Extraction Methods of Oils and Phytochemicals from Seeds and Their Environmental and Economic Impacts
Lavenburg, Valerie M.,
Agricultural and Biosystems Engineering,
Food Science and Human Nutrition,
Leopold Center for Sustainable Agriculture,
Center for Crops Utilization Research,
Biorenewable Resources and Technology,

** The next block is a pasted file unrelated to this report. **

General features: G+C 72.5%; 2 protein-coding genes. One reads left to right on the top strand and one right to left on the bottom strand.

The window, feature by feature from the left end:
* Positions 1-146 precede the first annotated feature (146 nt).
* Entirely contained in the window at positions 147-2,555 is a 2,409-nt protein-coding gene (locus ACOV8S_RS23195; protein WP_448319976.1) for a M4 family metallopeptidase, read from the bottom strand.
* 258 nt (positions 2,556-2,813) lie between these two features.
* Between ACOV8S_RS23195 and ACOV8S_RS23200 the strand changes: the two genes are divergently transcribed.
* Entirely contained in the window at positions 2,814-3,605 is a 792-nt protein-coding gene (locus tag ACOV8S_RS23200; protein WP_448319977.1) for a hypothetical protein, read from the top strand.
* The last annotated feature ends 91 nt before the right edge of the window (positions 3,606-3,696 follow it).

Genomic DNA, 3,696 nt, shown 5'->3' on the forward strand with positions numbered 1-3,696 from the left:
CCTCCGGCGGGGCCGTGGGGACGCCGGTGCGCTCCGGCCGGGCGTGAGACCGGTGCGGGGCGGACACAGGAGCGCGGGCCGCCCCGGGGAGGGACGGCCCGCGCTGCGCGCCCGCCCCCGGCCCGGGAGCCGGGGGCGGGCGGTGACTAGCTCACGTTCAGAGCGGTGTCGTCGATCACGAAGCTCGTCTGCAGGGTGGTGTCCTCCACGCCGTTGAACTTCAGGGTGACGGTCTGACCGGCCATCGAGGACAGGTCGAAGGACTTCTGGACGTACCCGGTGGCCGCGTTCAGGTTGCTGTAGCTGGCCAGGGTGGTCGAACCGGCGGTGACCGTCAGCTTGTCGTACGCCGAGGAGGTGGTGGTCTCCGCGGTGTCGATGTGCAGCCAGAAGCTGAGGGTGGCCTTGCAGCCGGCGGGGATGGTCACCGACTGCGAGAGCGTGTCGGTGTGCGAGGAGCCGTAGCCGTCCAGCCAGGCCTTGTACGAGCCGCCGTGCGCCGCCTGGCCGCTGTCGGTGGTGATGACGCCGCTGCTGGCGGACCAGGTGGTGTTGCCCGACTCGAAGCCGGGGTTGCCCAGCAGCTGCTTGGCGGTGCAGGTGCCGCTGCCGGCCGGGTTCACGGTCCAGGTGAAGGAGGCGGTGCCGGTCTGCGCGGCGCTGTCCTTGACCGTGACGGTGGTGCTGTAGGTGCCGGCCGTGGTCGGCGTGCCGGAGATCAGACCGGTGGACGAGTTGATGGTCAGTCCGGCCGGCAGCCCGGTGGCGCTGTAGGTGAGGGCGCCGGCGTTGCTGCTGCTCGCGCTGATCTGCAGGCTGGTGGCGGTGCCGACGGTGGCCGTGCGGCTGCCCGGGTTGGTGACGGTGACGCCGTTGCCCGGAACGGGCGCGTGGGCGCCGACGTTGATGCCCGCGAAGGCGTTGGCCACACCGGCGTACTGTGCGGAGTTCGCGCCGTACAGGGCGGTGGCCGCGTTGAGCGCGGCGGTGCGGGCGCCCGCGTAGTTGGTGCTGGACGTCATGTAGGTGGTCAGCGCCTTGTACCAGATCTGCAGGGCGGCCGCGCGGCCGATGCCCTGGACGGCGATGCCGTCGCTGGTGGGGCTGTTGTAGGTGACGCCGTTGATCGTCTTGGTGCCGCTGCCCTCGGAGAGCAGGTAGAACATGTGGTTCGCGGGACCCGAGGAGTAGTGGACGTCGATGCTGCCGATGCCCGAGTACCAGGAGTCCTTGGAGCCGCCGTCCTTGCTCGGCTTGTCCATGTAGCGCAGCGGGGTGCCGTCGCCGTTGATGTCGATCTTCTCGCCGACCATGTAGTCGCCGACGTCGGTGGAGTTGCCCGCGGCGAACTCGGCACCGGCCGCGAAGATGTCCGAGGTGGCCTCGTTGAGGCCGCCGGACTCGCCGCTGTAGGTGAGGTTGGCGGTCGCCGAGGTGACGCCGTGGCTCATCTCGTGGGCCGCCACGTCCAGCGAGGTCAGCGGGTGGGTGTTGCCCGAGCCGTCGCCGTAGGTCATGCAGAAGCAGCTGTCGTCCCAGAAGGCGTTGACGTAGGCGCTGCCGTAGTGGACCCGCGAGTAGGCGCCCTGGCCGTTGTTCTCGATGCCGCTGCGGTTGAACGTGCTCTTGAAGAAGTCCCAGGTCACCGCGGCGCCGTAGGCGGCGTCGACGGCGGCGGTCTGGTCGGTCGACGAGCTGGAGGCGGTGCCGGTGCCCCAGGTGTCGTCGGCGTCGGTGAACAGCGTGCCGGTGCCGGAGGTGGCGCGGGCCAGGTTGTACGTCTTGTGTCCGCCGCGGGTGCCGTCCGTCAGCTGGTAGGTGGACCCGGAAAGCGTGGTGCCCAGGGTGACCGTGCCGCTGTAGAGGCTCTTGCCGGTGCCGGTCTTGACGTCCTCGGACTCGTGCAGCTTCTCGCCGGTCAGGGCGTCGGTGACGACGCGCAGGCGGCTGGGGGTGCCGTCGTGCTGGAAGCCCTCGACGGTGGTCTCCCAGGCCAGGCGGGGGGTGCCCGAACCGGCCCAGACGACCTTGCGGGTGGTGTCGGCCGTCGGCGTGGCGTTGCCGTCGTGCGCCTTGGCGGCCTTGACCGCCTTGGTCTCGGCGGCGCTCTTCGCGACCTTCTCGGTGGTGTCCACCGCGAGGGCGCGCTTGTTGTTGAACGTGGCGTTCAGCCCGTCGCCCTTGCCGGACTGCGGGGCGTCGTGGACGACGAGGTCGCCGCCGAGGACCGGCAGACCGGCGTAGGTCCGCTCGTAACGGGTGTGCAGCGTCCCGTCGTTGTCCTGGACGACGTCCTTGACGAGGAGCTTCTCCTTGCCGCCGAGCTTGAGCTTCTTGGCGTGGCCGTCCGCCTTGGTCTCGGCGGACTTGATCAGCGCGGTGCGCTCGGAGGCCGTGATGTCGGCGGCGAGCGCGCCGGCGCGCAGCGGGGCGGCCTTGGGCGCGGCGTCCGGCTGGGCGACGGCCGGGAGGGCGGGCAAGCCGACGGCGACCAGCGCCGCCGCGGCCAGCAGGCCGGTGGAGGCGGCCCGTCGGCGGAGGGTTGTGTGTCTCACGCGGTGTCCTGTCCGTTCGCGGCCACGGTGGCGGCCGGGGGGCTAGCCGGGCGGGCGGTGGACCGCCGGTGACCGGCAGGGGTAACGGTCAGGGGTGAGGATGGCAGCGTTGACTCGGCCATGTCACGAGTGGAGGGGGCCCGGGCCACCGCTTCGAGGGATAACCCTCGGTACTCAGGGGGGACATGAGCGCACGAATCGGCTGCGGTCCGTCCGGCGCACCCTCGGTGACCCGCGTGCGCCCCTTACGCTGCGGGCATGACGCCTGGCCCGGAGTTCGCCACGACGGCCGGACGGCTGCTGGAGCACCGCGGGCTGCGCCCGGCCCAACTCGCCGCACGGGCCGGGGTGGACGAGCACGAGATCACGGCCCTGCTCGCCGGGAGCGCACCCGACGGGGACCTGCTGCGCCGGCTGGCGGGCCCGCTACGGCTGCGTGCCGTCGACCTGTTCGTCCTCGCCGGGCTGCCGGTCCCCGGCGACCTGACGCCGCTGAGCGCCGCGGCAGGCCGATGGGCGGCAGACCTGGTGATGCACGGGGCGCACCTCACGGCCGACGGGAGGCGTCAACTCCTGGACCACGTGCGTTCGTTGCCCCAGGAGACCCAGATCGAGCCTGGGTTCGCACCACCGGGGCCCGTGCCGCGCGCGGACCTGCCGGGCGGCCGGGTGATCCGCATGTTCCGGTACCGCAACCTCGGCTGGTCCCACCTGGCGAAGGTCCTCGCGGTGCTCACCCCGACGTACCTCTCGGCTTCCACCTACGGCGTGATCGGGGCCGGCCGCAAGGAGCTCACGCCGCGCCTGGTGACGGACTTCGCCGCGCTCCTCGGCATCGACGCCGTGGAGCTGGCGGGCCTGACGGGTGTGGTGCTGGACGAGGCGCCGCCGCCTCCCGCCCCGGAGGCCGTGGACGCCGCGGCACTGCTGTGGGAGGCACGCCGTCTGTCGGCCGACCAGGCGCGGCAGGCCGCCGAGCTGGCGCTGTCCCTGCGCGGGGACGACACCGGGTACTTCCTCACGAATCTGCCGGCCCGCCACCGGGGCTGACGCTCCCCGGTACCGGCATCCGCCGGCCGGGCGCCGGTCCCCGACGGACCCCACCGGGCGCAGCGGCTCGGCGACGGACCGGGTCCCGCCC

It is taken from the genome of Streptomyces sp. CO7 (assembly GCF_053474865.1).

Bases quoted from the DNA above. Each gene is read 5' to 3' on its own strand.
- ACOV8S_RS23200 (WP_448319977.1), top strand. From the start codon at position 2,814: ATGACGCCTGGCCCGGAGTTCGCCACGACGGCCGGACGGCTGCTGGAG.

Over recent years, the food industry has striven to reduce waste, mostly because of rising awareness of the detrimental environmental impacts of food waste. While the edible oils market (mostly represented by soybean oil) is forecasted to reach 632 million tons by 2022, there is increasing interest to produce non-soybean, plant-based oils including, but not limited to, coconut, flaxseed and hemp seed. Expeller pressing and organic solvent extractions are common methods for oil extraction in the food industry. However, these two methods come with some concerns, such as lower yields for expeller pressing and environmental concerns for organic solvents. Meanwhile, supercritical CO2 and enzyme-assisted extractions are recognized as green alternatives, but their practicality and economic feasibility are questioned. Finding the right balance between oil extraction and phytochemical yields and environmental and economic impacts is challenging. This review explores the advantages and disadvantages of various extraction methods from an economic, environmental and practical standpoint. The novelty of this work is how it emphasizes the valorization of seed by-products, as well as the discussion on life cycle, environmental and techno-economic analyses of oil extraction methods.